MILLETT, J. and EDMONDSON, S., 2015. The impact of 36 years of grazing management on soil nitrogen (N) supply rate and Salix repens N status and internal cycling in dune slacks. Plant and Soil, 396(1), pp. 411–420.
Aims: To determine the impact of long-term rabbit and sheep grazing on Salix repens N status (green and abscised leaf N content and C:N ratio), internal N dynamics and soil N supply rate in dune slacks. Methods: Herbivore exclosures were erected in dune slacks at Ainsdale Sand Dunes NNR, creating three grazing treatments: rabbit grazing; rabbits excluded for 36 years; rabbit grazing followed by sheep and rabbit grazing for 18 years. Soil N supply rate was analysed using ion exchange membranes; leaf N dynamics of S. repens were measured over one summer. Results: Soil N supply rate was higher in ungrazed plots. There was no difference in green leaf N<inf>MASS</inf> or C:N ratio between treatments, but N dynamics differed. Adding sheep to existing rabbit grazing reduced S. repens N resorption efficiency (R<inf>EFF</inf>) from 67 to 37 %; excluding rabbits had no impact. Litter N<inf>MASS</inf> was lower and C:N ratio higher in ungrazed plots. Conclusions: Grazing can impact significantly on leaf N resorption, but this impact depends on the grazing regime.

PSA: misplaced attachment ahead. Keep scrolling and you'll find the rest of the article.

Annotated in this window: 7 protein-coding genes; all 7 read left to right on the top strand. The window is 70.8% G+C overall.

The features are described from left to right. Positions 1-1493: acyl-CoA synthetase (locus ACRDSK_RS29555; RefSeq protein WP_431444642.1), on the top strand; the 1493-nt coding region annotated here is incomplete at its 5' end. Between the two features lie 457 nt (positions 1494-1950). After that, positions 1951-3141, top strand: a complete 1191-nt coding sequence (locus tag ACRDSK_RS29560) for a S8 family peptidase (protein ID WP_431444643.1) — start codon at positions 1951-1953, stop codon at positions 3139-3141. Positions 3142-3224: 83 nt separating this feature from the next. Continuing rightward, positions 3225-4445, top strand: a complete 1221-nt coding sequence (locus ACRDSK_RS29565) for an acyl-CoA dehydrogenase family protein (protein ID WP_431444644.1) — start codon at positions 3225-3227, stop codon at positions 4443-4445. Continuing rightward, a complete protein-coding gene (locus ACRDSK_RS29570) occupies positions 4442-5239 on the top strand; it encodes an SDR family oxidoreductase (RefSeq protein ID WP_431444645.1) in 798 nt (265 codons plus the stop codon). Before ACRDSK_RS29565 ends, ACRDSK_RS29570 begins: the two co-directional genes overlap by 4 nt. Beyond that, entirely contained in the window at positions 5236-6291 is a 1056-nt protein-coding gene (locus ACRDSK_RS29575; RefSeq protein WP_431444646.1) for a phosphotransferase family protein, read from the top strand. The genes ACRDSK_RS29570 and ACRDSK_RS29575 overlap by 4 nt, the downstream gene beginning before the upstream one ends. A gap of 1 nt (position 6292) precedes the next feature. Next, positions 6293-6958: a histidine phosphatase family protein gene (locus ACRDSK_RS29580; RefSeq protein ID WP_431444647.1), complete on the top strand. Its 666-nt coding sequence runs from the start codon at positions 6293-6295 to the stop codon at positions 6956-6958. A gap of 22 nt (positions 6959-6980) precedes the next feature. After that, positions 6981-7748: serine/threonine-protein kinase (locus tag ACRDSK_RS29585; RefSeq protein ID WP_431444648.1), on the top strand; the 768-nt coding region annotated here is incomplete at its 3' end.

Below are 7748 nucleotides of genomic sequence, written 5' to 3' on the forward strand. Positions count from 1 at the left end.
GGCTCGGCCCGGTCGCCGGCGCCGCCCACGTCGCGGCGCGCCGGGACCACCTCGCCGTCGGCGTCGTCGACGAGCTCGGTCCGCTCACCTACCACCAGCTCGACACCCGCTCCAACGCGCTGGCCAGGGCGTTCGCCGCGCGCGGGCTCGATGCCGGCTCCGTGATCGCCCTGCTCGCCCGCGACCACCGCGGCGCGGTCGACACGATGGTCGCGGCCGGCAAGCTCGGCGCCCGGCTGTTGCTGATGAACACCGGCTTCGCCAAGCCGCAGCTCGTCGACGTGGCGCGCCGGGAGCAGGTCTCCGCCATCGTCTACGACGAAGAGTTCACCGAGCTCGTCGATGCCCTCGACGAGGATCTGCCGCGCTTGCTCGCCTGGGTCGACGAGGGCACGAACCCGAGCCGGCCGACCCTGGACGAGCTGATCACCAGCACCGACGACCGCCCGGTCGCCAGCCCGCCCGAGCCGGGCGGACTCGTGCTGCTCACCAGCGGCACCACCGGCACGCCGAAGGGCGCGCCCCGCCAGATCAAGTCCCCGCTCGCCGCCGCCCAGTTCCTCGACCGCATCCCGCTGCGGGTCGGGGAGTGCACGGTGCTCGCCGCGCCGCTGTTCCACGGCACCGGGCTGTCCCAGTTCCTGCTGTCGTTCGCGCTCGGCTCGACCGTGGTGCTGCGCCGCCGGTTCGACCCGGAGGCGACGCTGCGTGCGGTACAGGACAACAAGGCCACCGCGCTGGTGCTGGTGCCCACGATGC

The final publication is available at Springer via http://dx.doi.org/10.1007/s11104-015-2628-9
This study was funded by the Botanical
Society of the British Isles.